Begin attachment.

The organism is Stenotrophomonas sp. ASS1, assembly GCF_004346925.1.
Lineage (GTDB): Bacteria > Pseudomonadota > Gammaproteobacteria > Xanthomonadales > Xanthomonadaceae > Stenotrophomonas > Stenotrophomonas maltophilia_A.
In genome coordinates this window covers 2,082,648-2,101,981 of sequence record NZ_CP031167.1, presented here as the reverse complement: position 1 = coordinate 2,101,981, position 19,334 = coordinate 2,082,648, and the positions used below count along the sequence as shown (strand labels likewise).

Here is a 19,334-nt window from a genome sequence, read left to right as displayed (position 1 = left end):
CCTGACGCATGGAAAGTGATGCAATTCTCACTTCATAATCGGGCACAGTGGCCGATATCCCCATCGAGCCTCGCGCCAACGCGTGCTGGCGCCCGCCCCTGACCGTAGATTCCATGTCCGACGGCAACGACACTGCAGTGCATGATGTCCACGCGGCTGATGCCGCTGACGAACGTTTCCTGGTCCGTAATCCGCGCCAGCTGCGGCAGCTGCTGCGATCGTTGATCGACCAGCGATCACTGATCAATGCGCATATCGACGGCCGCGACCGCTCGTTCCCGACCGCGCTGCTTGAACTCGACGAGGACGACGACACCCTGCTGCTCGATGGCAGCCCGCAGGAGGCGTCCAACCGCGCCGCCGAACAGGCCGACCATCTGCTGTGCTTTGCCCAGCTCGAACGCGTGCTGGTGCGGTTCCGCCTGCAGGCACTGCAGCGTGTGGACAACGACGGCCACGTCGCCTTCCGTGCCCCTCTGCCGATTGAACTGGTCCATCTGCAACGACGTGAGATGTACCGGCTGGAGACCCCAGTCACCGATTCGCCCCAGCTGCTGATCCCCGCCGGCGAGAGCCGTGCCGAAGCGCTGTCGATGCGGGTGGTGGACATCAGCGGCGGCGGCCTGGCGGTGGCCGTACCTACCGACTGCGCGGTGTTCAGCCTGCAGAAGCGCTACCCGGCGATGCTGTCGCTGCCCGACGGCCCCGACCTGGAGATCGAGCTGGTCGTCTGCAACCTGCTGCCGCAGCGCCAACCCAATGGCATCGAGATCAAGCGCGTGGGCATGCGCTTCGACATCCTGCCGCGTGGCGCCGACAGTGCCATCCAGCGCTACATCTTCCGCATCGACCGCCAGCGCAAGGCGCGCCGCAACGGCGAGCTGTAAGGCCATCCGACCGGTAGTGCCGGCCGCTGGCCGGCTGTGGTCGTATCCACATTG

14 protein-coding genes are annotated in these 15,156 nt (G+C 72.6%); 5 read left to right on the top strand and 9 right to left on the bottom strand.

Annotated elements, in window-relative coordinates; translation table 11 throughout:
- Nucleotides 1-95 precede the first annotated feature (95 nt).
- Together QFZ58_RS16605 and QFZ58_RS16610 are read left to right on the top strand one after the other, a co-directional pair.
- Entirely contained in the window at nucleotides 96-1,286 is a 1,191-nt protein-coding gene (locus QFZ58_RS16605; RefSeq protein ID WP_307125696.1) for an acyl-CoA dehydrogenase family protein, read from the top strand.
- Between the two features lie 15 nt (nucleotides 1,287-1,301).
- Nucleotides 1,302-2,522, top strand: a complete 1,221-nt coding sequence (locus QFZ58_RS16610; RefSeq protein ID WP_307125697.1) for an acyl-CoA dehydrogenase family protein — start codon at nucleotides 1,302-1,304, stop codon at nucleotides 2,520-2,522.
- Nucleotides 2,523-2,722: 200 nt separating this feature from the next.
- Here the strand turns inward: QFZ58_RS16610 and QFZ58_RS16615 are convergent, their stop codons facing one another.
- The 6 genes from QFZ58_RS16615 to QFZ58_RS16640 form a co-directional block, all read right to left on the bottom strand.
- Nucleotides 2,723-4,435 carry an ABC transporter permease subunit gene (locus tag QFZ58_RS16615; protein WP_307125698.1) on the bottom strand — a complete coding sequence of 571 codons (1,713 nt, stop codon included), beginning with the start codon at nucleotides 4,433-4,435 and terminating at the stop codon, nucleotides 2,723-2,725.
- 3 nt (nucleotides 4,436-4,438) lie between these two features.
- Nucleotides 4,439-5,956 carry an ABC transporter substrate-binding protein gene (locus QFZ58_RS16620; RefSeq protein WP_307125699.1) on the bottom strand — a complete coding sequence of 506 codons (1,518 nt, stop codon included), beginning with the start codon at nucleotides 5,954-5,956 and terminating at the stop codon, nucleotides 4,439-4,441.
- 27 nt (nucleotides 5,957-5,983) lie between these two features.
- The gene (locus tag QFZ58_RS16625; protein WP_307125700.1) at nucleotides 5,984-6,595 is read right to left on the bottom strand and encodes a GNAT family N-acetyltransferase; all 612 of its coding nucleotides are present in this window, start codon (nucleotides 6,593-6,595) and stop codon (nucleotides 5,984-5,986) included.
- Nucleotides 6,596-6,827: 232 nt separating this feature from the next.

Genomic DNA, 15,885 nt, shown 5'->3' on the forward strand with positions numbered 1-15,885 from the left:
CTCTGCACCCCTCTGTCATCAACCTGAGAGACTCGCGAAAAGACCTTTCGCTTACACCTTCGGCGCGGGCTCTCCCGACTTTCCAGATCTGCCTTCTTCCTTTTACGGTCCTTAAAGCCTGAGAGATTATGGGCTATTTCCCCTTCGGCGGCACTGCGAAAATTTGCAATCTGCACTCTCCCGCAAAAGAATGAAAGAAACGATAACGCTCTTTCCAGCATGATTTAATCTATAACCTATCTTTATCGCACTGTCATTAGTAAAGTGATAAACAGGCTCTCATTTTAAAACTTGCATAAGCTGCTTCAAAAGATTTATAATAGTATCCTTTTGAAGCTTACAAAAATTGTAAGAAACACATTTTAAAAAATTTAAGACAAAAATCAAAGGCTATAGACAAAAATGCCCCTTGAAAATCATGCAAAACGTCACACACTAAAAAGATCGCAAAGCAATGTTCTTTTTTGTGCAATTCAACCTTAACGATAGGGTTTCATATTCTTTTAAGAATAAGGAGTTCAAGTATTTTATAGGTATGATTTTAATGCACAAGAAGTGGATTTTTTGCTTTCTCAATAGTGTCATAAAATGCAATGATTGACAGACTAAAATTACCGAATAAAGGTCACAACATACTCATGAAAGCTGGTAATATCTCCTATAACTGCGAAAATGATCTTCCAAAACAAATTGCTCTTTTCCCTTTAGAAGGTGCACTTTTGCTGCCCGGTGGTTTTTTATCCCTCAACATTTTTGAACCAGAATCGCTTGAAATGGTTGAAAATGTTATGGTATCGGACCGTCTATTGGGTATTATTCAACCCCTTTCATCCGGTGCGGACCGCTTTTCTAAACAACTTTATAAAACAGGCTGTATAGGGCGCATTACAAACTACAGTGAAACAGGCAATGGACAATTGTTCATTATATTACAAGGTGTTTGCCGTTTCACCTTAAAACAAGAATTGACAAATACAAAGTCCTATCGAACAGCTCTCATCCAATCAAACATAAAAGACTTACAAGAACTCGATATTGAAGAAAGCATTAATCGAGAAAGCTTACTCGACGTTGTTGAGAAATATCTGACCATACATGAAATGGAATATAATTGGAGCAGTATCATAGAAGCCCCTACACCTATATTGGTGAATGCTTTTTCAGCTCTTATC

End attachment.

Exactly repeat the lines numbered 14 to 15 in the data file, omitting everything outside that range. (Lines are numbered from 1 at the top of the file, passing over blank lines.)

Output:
- Here the strand turns inward: QFZ58_RS16610 and QFZ58_RS16615 are convergent, their stop codons facing one another.
- The 6 genes from QFZ58_RS16615 to QFZ58_RS16640 form a co-directional block, all read right to left on the bottom strand.